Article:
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iGB Market Monitor: clouds on the horizon for UK market, but some silver linings too

| By Joanne Christie | Reading Time: 5 minutes
The phenomenal growth of the UK igaming market in recent years has led some to question whether the strong growth trends have now run their course.

The phenomenal growth of the UK igaming market in recent years has led some to question whether the strong growth trends have now run their course. Recent results from leading operators provide little clarity and in terms of player numbers and trends, the Gambling Commission’s UK participation survey figures show, also, a mixed bag.

Of particular concern to the igaming operators will be the public’s perception of gambling. Data collected by the Commission for its 2016 annual report revealed some worrying findings when it comes to trust in gambling firms.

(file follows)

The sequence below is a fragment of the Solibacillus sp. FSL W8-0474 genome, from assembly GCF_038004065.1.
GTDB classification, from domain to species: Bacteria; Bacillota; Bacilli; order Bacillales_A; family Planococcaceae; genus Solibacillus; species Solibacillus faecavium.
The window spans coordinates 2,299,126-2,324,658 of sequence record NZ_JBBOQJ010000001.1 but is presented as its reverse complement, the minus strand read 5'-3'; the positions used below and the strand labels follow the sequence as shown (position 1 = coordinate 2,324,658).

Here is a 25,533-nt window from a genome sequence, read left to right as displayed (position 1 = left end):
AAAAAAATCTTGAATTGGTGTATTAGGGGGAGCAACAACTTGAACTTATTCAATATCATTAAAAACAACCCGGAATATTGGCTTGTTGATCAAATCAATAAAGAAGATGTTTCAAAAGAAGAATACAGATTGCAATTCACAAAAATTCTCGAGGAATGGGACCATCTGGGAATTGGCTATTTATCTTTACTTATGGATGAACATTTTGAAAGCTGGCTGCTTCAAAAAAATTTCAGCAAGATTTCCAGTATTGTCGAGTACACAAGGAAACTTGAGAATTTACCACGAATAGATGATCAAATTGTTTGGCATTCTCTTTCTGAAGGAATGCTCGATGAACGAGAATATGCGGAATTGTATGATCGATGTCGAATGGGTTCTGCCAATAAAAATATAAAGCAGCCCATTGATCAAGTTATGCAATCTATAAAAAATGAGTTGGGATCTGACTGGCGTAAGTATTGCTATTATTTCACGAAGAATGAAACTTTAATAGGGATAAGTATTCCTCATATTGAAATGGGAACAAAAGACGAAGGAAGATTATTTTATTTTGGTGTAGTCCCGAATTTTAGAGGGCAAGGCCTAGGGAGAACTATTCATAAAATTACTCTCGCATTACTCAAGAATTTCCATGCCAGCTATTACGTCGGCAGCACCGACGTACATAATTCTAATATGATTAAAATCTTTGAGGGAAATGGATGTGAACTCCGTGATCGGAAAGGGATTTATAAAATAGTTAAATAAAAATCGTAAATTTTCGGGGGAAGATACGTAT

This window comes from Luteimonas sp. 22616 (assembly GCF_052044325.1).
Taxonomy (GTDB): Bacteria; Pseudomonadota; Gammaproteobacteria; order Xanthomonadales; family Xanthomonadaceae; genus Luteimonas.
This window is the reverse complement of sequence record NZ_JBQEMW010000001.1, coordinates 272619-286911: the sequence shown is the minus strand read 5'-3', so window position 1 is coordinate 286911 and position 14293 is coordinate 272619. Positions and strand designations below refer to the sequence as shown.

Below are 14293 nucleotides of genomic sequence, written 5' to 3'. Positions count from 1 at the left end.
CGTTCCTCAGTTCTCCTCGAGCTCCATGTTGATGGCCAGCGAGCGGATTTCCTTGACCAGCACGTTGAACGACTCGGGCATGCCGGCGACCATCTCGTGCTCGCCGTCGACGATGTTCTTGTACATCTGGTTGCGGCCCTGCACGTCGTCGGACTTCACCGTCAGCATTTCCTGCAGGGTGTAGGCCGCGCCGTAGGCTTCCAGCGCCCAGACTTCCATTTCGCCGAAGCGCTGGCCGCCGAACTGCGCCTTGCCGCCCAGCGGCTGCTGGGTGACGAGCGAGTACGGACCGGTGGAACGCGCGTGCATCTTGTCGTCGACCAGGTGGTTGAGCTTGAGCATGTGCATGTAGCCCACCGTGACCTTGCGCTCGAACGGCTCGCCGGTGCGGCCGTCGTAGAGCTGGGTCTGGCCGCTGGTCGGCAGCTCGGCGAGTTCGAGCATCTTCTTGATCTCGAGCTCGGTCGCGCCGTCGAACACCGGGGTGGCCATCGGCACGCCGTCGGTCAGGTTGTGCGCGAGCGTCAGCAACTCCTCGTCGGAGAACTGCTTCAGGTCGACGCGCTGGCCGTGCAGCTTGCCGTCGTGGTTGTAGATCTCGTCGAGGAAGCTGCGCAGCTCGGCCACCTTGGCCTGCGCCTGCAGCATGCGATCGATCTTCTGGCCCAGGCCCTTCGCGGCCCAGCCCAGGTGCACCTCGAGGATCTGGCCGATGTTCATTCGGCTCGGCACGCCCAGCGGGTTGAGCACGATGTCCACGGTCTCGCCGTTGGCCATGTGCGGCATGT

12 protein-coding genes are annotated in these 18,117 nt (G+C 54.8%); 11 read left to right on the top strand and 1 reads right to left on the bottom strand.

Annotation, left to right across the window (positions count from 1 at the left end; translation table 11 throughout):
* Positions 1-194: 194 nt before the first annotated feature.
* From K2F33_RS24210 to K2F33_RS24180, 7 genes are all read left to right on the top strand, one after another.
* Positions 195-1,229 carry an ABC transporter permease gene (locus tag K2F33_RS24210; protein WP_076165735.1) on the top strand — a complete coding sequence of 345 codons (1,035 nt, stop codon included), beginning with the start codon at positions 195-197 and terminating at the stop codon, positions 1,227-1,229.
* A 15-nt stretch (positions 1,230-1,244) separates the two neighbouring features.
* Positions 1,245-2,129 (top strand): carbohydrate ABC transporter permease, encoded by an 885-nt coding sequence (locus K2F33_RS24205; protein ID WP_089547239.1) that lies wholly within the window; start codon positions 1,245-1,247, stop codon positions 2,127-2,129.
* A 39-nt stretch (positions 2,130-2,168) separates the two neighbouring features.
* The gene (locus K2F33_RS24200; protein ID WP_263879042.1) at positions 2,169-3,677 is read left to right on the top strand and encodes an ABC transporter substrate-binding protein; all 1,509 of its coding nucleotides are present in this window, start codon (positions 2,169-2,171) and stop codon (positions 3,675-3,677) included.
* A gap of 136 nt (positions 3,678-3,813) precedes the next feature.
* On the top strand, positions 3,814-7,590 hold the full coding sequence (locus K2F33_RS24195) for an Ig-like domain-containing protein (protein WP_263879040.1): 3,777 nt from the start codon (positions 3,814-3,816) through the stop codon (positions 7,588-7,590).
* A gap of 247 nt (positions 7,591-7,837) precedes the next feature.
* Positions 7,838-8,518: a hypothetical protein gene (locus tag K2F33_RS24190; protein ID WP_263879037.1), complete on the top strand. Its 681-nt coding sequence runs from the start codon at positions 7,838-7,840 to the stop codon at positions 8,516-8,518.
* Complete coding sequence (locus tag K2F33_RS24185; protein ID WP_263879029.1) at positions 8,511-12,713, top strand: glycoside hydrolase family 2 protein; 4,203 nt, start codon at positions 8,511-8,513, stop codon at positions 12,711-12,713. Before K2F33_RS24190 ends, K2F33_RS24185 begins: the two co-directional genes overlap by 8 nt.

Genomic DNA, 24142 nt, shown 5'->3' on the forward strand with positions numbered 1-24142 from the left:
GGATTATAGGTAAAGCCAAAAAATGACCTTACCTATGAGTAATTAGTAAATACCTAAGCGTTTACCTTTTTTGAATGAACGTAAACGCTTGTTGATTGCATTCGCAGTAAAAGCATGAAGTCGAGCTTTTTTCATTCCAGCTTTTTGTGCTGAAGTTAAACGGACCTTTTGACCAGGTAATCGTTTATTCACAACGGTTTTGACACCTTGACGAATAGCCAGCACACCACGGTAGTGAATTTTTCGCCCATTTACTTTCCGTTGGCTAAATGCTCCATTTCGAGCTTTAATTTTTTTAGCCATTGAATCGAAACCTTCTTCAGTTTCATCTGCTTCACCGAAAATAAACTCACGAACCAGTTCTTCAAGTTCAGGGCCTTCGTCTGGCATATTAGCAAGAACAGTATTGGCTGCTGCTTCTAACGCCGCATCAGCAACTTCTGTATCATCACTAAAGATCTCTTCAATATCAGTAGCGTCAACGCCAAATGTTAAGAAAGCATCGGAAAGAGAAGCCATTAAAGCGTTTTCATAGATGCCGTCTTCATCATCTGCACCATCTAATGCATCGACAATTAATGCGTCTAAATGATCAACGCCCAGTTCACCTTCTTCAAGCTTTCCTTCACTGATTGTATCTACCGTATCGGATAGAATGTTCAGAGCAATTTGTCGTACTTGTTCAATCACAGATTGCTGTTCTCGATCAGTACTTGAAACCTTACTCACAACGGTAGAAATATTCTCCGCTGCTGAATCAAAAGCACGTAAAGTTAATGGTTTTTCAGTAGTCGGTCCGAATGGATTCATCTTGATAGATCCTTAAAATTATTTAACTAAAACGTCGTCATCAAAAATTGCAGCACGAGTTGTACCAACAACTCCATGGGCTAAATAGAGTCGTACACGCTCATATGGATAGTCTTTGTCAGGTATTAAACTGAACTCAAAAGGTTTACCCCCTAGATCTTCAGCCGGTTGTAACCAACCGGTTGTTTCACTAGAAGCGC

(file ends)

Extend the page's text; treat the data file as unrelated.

If there was any doubt over the effect of what many see as the wall-to-wall gambling advertising on TV during sporting events and the very public slanging match over fixed-odds betting terminals (FOBTs), then the figures for trust should prove difficult reading for operators.

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When the Commission began surveying respondents on whether or not they “Agree that gambling is conducted fairly and can be trusted” back in 2008, a reassuring 48.8% of all responses were in the affirmative.

Fast forward to last year and that number had fallen to 34.4%. Perhaps even more alarming is the fact that among those who have gambled in the past 12 months, the percentage agreeing has fallen a whopping 23 percentage points, from 60.7% in 2008 to 37.7% last year.

Promotional offers in the firing line
The Commission has linked this decline in trust to players’ concerns about unfair terms and conditions, and the odds offered by gambling companies, which is perhaps not altogether surprising given it was the Gambling Commission itself that asked the Competition and Markets Authority (CMA) last year to instigate a probe into unfair terms in the online gambling sector.